"The position of Huntington was that of a trustee charged with the duty of disposing of said property so as to satisfy the demand of the purchaser of stock in case of the default of said P. H. Bosworth, and in the event that there was no default on July 1, 1909, he was to reconvey the property to the Bosworths or to either as directed. This deed of trust operated, in other words, as a mortgage of said property as security for the performance of said obligation of P. H. Bosworth. 'A mortgage is a pledge or security for a debt, whatever may be the form which the transaction takes, whether a simple mortgage deed in form, or a mortgage with a power of sale, or a deed in trust, or a deed absolute on its face, accompanied by an agreement in writing to reconvey, or to sell, or to do any other thing upon the payment of a certain sum of money; courts of equity look upon it as a mortgage and deal with it as such. And it is immaterial that the conveyance is made to a third person, and not to the creditor himself.' (Perry on Trusts, sec. 609d.) 'Such deeds may be executed for the payment of debts or for the performance of any kind of a legal obligation, whether of the grantor or of a third person.' (Perry on Trusts, sec. 602f.)
"What, then was the situation of the parties at the begining of this action? Had P. H. Bosworth suffered default on July 1, 1909, within the contemplation of said contract of guaranty? The answer to this question depends, manifestly, upon the consideration whether plaintiff had exercised his said option to sell his stock. In other words, Did he make a tender of it and demand the repurchase by P. H. Bosworth? The latter testified positively to the negative, but it is claimed by respondent that a contrary view is supported by his own testimony. This, in full, was as follows: 'I had a conversation with Mr. Bosworth in regard to this stock at my office a number of days prior to July 1, 1909, at which Mr. Bosworth and myself, and no one else, was present. I was, of course, anxious about my money that was tied up in this proposition, and had him come to my office and told him that I wanted either my money or a further guarantee. He told me he was not in a position to pay me the money at the time but was willing to extend the guarantee of stock, which he did. He wrote a further guarantee on the original guarantee as follows: "This guarantee is good indefinitely, until property is sold. P. H. Bosworth." ' This extension of the guarantee was written at the top of the original guarantee by Mr. Bosworth, in my office at the time he called there, which was several days before July 1, 1909. I did not ask anybody besides Mr. Bosworth to give me back this money. I never asked Mr. Huntington to give me this money, nor did I ask Mrs. Agnes Coryell Bosworth for the money. I never served any notice, or made any demand upon Mr. Huntington to hold this property. I presume that I merely relied upon the extension of the guarantee written by Mr. Bosworth upon the original guarantee. I never attempted to sell the stock to anybody, and I am morally certain that it was worthless.'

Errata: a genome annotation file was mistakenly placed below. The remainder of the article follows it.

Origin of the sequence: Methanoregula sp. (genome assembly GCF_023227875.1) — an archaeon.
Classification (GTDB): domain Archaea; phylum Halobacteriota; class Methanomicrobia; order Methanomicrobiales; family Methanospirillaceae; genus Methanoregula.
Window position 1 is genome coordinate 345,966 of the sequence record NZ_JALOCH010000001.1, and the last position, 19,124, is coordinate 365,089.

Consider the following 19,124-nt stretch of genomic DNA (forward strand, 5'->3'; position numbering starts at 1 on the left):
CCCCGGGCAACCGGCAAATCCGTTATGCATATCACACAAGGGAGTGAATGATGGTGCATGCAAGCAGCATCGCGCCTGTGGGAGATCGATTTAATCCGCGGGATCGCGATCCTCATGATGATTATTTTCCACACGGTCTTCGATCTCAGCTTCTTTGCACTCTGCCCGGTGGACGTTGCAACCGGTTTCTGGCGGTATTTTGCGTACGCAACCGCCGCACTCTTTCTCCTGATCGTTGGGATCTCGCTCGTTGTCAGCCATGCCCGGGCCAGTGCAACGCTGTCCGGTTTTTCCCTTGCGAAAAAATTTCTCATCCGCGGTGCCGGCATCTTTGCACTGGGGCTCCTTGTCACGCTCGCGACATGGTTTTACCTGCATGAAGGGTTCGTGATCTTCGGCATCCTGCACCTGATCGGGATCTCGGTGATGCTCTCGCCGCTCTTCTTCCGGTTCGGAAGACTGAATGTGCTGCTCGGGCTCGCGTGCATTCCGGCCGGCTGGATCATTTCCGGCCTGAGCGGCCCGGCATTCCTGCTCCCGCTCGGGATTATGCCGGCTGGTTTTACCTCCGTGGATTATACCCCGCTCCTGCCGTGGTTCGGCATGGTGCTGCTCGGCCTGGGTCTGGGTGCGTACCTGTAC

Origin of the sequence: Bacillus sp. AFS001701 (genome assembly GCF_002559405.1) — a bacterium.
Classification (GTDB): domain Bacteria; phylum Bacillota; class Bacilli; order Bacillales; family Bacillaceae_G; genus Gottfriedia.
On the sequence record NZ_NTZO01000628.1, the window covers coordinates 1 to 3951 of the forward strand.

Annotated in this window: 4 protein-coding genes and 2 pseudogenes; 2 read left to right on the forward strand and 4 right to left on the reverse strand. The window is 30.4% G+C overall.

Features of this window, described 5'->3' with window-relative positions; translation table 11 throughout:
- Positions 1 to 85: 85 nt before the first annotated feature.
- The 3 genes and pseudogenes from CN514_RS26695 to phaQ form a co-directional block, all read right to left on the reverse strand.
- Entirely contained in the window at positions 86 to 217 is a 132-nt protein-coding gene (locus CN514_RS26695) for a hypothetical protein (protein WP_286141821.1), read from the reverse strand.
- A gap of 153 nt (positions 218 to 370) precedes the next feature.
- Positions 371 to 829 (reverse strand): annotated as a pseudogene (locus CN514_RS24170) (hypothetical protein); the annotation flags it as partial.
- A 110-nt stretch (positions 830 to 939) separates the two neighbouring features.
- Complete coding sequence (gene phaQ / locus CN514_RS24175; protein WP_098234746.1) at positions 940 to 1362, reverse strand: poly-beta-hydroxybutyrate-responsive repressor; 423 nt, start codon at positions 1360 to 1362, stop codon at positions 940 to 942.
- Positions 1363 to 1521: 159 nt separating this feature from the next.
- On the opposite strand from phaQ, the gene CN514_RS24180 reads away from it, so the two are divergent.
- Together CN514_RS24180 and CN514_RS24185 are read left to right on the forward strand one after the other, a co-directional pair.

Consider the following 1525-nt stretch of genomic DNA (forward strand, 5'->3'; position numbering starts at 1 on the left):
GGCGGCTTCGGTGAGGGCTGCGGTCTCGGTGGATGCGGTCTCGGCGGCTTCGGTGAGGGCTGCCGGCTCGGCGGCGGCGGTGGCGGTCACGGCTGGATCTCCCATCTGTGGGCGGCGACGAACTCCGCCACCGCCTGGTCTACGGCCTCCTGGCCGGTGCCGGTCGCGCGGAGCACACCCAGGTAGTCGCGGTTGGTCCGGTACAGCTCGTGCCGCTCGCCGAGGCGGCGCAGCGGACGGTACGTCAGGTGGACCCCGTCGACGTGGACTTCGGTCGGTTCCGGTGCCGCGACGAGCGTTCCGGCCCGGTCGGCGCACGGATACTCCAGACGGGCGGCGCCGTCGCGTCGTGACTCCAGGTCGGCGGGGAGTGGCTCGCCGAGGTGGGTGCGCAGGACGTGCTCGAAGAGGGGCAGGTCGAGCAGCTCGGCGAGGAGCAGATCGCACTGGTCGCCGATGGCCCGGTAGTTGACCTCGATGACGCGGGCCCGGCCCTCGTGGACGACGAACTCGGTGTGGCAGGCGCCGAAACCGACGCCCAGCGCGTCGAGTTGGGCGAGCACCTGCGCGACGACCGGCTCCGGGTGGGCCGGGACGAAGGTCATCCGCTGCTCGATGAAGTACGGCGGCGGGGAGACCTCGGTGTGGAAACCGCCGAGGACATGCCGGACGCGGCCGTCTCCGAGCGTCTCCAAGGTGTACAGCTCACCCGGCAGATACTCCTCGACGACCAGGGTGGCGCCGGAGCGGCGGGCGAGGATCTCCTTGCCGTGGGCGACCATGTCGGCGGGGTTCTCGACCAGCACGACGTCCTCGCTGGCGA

"It is a well-settled principle, applicable to options as to other contracts, that the offer must be accepted in the terms in which it is made, and the alteration of such terms, or the addition of any condition or limitation, is tantamount to a rejection of the original offer and the making of a counter offer; and furthermore, where the exercise of an option depends upon the performance of acts which are in their nature or by express agreement made conditions precedent to such exercise, all such acts must be strictly performed. (21 Am. Eng. Ency. of Law, p. 930.)
"Thus, where one has the option to return certain stock purchased and to receive a specified price therefor, he must actually return it and it is not sufficient to deposit it in a bank and notify the vendor of the fact. ( Orvis v. Waite, 58 Ill. App. 504. )
"We think it is very clear that there was in the instant case no such exercise of plaintiff's option as the law exacts. There was no tender of the stock and there was no demand for the payment of the money. Indeed, a counter offer was submitted, which was accepted by Bosworth, and thereby a new contract was created. The evidence, viewed most favorably for respondent, shows that he did not stand upon his original contract, but was entirely willing to have it supplanted by a totally different guaranty and he did not take the step that was necessary to convert Bosworth's conditional contract into one fixed and absolute.
"As plaintiff did not exercise his option to buy within the time specified, the evidence does not support the finding of the court 'That prior to the first day of July, A.D. 1909, at the city and county of San Francisco, plaintiff herein demanded that said P. H. Bosworth should repurchase said shares of stock, and tendered said stock to said P. H. Bosworth,' and he acquired no right under the original contract to bring an action against any of the parties defendant. It may be observed, also, that if plaintiff intended to count upon the first contract of warranty he should not have waited for nearly two years before instituting the action. ( Sayre v. Citizens' Gas Light Heat Co., 69 Cal. 207, [7 P. 437, 10 P. 408]; Chapman v. Bank of California, 97 Cal. 155, [31 P. 896].) The fact is, however, that he relied and still relies upon the second contract whereby the time for the repurchase of the stock was indefinitely extended.